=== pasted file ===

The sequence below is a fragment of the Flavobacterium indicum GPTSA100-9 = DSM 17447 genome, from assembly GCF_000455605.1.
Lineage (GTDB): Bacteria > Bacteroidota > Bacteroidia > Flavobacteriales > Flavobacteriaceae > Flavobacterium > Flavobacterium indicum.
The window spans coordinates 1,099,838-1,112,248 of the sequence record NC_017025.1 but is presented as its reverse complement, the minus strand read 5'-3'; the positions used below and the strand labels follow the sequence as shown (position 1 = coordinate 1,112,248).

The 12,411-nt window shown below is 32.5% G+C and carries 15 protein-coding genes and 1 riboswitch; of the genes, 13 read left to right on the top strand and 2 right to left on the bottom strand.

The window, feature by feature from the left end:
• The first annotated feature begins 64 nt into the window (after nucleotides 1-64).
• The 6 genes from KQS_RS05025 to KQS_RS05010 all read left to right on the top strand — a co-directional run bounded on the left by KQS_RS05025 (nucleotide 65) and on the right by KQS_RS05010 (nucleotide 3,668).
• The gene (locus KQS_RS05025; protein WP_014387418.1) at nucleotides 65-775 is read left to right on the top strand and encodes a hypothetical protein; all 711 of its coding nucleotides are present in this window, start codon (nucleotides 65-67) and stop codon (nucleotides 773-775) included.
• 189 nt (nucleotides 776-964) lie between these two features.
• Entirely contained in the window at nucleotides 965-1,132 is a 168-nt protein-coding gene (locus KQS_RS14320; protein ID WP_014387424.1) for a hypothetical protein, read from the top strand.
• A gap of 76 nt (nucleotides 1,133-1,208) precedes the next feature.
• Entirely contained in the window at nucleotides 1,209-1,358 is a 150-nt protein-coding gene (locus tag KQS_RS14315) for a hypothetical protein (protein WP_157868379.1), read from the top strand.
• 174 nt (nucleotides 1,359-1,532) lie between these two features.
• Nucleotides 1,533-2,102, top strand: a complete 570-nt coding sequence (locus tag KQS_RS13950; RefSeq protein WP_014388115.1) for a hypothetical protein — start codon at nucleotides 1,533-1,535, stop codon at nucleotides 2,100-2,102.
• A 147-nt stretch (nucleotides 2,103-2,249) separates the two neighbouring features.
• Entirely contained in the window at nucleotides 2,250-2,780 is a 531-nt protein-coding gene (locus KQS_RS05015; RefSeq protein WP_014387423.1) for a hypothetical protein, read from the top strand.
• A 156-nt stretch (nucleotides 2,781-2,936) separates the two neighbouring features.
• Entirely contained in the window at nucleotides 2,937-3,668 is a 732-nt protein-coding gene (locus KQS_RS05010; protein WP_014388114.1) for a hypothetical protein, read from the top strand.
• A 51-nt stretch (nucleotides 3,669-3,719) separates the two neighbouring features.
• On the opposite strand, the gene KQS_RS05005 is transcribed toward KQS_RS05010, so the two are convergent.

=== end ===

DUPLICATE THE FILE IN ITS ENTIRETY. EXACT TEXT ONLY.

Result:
The sequence below is a fragment of the Flavobacterium indicum GPTSA100-9 = DSM 17447 genome, from assembly GCF_000455605.1.
Lineage (GTDB): Bacteria > Bacteroidota > Bacteroidia > Flavobacteriales > Flavobacteriaceae > Flavobacterium > Flavobacterium indicum.
The window spans coordinates 1,099,838-1,112,248 of the sequence record NC_017025.1 but is presented as its reverse complement, the minus strand read 5'-3'; the positions used below and the strand labels follow the sequence as shown (position 1 = coordinate 1,112,248).

The 12,411-nt window shown below is 32.5% G+C and carries 15 protein-coding genes and 1 riboswitch; of the genes, 13 read left to right on the top strand and 2 right to left on the bottom strand.

The window, feature by feature from the left end:
• The first annotated feature begins 64 nt into the window (after nucleotides 1-64).
• The 6 genes from KQS_RS05025 to KQS_RS05010 all read left to right on the top strand — a co-directional run bounded on the left by KQS_RS05025 (nucleotide 65) and on the right by KQS_RS05010 (nucleotide 3,668).
• The gene (locus KQS_RS05025; protein WP_014387418.1) at nucleotides 65-775 is read left to right on the top strand and encodes a hypothetical protein; all 711 of its coding nucleotides are present in this window, start codon (nucleotides 65-67) and stop codon (nucleotides 773-775) included.
• 189 nt (nucleotides 776-964) lie between these two features.
• Entirely contained in the window at nucleotides 965-1,132 is a 168-nt protein-coding gene (locus KQS_RS14320; protein ID WP_014387424.1) for a hypothetical protein, read from the top strand.
• A gap of 76 nt (nucleotides 1,133-1,208) precedes the next feature.
• Entirely contained in the window at nucleotides 1,209-1,358 is a 150-nt protein-coding gene (locus tag KQS_RS14315) for a hypothetical protein (protein WP_157868379.1), read from the top strand.
• 174 nt (nucleotides 1,359-1,532) lie between these two features.
• Nucleotides 1,533-2,102, top strand: a complete 570-nt coding sequence (locus tag KQS_RS13950; RefSeq protein WP_014388115.1) for a hypothetical protein — start codon at nucleotides 1,533-1,535, stop codon at nucleotides 2,100-2,102.
• A 147-nt stretch (nucleotides 2,103-2,249) separates the two neighbouring features.
• Entirely contained in the window at nucleotides 2,250-2,780 is a 531-nt protein-coding gene (locus KQS_RS05015; RefSeq protein WP_014387423.1) for a hypothetical protein, read from the top strand.
• A 156-nt stretch (nucleotides 2,781-2,936) separates the two neighbouring features.
• Entirely contained in the window at nucleotides 2,937-3,668 is a 732-nt protein-coding gene (locus KQS_RS05010; protein WP_014388114.1) for a hypothetical protein, read from the top strand.
• A 51-nt stretch (nucleotides 3,669-3,719) separates the two neighbouring features.
• On the opposite strand, the gene KQS_RS05005 is transcribed toward KQS_RS05010, so the two are convergent.